When uncoupling proteins are active, mitochondria produce heat instead of ATP. This may be useful under certain circumstances, such as when an animal is hibernating. But non-hibernating animals also have them. Particularly poorly understood is the uncoupling protein UCP2. Elena Pohl and colleagues at the University of Veterinary Medicine, Vienna, show that the protein occurs mainly in cells of the immune system. The group's highly provocative findings are published in the online journal PLOS ONE.
Mitochondria represent the powerhouses of the eukaryotic cell. They are able to use the primary product of the breakdown of sugars to generate a proton gradient across their inner membrane and to exploit this gradient to produce ATP, which drives cellular metabolism. The importance of mitochondria to higher life forms is clear from what happens when their function is blocked: many poisons, such as cyanide, are known to act in this manner.
In this light, the discovery in 1973 of a eukaryotic protein that dissipates the proton gradient without generating ATP was highly unexpected. When this protein, thermogenin, is active, mitochondria produce heat rather than ATP. We now know that thermogenin is merely one member of a family of so-called 'uncoupling proteins' that can use proton gradients to generate heat. The founder member of the family, thermogenin, has been renamed uncoupling protein 1 or UCP1 and is known to be important in helping animals keep warm during hibernation and for babies to maintain their body temperature. The actions of the other members of the family are less well understood. Particularly enigmatic is UCP2 but important clues to its function have now been provided by Anne Rupprecht and colleagues in the Institute of Physiology at the University of Veterinary Medicine, Vienna. Together with collaboration partners in Germany and Sweden, the researchers carefully examined the distribution of the UCP2 protein in mice.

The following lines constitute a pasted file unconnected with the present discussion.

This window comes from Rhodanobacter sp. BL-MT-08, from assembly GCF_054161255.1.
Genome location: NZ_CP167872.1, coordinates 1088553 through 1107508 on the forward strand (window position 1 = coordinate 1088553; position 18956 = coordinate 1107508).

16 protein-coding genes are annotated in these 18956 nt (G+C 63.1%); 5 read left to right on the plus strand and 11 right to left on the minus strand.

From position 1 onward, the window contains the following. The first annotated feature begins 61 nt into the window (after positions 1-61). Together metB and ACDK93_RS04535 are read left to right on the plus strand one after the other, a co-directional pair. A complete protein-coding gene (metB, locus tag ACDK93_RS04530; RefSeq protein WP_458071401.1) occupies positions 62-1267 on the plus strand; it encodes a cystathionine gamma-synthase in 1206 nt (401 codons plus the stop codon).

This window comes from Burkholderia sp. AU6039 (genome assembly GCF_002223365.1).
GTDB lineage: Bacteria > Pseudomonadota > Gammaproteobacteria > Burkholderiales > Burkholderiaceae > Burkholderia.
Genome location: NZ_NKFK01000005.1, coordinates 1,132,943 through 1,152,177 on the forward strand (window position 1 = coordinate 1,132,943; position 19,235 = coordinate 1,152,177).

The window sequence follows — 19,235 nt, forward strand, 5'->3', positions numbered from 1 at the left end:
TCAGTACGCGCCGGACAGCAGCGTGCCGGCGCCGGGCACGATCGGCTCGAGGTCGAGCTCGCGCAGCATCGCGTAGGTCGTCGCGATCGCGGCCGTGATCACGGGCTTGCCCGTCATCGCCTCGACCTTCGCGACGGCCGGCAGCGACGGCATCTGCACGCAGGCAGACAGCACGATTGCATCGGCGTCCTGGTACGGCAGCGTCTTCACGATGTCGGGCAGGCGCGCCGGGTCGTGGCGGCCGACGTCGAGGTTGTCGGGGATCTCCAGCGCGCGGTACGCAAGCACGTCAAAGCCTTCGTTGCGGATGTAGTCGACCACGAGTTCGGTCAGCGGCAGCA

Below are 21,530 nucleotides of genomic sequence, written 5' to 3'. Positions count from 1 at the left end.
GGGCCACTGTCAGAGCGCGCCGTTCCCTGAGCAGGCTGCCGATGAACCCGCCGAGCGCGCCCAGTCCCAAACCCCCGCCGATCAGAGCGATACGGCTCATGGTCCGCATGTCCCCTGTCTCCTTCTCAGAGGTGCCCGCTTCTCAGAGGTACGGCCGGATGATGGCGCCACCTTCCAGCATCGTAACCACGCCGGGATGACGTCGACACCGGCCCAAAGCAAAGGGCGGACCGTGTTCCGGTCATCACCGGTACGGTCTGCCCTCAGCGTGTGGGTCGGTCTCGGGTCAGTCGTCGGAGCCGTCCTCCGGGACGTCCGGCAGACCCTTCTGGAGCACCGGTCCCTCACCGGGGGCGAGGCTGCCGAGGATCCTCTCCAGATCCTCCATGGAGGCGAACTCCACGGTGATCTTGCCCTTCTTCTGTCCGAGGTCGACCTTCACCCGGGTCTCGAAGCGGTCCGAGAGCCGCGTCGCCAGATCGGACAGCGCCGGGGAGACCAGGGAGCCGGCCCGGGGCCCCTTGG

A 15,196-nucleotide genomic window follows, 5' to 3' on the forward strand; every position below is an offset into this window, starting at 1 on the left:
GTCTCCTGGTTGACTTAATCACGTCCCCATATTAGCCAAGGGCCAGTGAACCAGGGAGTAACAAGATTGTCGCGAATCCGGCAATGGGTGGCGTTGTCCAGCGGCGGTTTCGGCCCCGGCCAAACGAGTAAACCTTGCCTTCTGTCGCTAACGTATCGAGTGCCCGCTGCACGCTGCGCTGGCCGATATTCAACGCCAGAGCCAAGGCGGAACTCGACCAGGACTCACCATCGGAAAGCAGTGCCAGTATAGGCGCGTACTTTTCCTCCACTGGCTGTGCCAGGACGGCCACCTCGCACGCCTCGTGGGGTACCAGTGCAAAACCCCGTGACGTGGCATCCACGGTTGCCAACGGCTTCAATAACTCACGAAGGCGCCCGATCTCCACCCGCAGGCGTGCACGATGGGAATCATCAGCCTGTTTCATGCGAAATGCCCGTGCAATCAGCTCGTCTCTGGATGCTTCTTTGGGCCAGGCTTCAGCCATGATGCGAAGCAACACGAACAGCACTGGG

|Contact: Elena Pohl|
University of Veterinary Medicine -- Vienna